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Unformatted text preview: 2af86cb29e90b66849df5e5d8ca2c245dd3e3641.doc TAX BRIEF INDIVIDUAL Capital Loss vs. Ordinary Loss Journal of Accountancy - February 1999. W hen taxpayers realize losses, they generally prefer to classify them as ordinary business losses rather than capital losses. In the case of the financial misadventures of Richard L. Matz, this was not to be. Matz claimed ordinary business losses and interest deductions totaling over $4 million for failed start-up companies and real estate ventures. The IRS denied the business deductions and determined instead that he underpaid his taxes by approximately $900,000 ( Richard L. Matz, et ux. v. Commissioner , TC Memo 1998-334). Matz was primarily a real estate broker, but he also invested in real estate, from which he reported losses of several million dollars. He had bought and sold 45 real estate properties over a period of three decades. Matz claimed that he was in the business of acquiring, developing and selling real estate for profit and that he held the real estate for sale to customers in the ordinary...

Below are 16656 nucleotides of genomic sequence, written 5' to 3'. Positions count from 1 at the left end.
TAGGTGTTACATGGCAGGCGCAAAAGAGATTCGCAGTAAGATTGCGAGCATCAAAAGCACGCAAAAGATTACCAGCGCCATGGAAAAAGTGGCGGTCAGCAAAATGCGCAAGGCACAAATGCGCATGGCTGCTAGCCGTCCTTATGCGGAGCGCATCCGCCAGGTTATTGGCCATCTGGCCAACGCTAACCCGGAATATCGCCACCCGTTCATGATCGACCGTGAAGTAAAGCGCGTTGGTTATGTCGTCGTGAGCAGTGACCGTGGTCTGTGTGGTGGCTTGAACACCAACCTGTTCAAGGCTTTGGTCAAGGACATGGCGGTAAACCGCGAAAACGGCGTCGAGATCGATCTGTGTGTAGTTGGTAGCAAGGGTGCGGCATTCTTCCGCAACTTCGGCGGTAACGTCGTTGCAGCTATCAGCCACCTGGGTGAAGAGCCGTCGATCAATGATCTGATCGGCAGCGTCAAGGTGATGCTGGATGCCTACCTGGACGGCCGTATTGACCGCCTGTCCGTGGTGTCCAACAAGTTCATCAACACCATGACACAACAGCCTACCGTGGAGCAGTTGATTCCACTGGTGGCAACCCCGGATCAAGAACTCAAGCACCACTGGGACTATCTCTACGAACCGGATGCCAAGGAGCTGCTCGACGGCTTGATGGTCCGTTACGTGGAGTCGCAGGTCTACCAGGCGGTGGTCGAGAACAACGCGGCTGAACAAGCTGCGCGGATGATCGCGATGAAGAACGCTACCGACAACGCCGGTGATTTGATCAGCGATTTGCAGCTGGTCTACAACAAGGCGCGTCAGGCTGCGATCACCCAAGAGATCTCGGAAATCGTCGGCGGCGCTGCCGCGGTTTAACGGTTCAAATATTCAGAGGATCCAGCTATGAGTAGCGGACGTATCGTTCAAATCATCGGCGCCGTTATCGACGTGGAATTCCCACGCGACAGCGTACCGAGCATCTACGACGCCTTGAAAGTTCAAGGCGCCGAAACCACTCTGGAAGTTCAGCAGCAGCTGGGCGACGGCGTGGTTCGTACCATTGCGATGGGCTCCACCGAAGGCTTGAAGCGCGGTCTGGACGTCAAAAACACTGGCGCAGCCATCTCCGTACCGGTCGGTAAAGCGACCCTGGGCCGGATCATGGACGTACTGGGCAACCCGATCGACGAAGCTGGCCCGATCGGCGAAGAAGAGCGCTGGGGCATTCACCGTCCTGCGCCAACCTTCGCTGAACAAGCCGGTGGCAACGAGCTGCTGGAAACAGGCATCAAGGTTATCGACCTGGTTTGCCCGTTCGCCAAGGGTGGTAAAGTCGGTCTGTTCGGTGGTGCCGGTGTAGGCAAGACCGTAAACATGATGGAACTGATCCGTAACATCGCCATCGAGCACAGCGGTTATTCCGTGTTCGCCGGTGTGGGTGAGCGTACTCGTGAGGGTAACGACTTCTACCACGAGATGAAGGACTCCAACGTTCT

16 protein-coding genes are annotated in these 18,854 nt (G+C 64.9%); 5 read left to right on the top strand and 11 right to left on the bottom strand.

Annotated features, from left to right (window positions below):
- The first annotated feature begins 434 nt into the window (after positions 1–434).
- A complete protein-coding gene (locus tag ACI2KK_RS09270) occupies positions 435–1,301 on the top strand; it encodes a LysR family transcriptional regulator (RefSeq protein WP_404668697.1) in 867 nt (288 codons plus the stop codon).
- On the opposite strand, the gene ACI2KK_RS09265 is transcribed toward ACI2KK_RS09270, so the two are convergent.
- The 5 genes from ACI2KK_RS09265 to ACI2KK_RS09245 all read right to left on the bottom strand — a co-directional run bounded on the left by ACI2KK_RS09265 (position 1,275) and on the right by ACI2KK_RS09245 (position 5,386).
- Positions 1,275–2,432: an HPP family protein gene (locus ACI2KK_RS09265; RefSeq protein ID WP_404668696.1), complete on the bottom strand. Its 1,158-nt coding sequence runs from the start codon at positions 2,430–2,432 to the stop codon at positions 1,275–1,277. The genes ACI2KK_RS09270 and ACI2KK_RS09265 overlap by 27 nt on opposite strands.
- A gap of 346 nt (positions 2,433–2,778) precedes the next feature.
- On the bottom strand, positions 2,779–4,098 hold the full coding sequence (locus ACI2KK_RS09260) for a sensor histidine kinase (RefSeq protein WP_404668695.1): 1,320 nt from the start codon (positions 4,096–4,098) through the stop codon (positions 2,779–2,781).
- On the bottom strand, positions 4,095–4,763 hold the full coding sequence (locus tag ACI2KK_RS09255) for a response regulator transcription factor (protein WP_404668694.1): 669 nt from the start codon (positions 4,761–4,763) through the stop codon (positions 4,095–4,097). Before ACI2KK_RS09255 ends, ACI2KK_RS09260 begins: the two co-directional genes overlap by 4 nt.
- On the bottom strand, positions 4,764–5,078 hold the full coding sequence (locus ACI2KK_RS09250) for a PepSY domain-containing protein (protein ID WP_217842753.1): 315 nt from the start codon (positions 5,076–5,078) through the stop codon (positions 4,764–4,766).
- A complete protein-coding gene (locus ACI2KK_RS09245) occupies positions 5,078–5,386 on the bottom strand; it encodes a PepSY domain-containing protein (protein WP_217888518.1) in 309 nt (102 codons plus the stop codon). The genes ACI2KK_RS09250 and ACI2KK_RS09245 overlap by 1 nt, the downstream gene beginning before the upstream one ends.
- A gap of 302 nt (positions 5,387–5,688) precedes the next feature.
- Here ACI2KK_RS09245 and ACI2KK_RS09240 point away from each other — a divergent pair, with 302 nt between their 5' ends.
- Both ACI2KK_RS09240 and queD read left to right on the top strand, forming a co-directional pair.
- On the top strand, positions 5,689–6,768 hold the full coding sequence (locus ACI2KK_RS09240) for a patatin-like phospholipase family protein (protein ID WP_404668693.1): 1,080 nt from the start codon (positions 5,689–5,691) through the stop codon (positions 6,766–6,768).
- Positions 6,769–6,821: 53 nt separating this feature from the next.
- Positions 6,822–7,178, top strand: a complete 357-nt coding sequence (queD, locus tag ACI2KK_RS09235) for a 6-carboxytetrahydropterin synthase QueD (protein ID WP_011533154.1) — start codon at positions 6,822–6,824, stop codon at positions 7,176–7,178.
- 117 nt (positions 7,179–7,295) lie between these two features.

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- Spring '08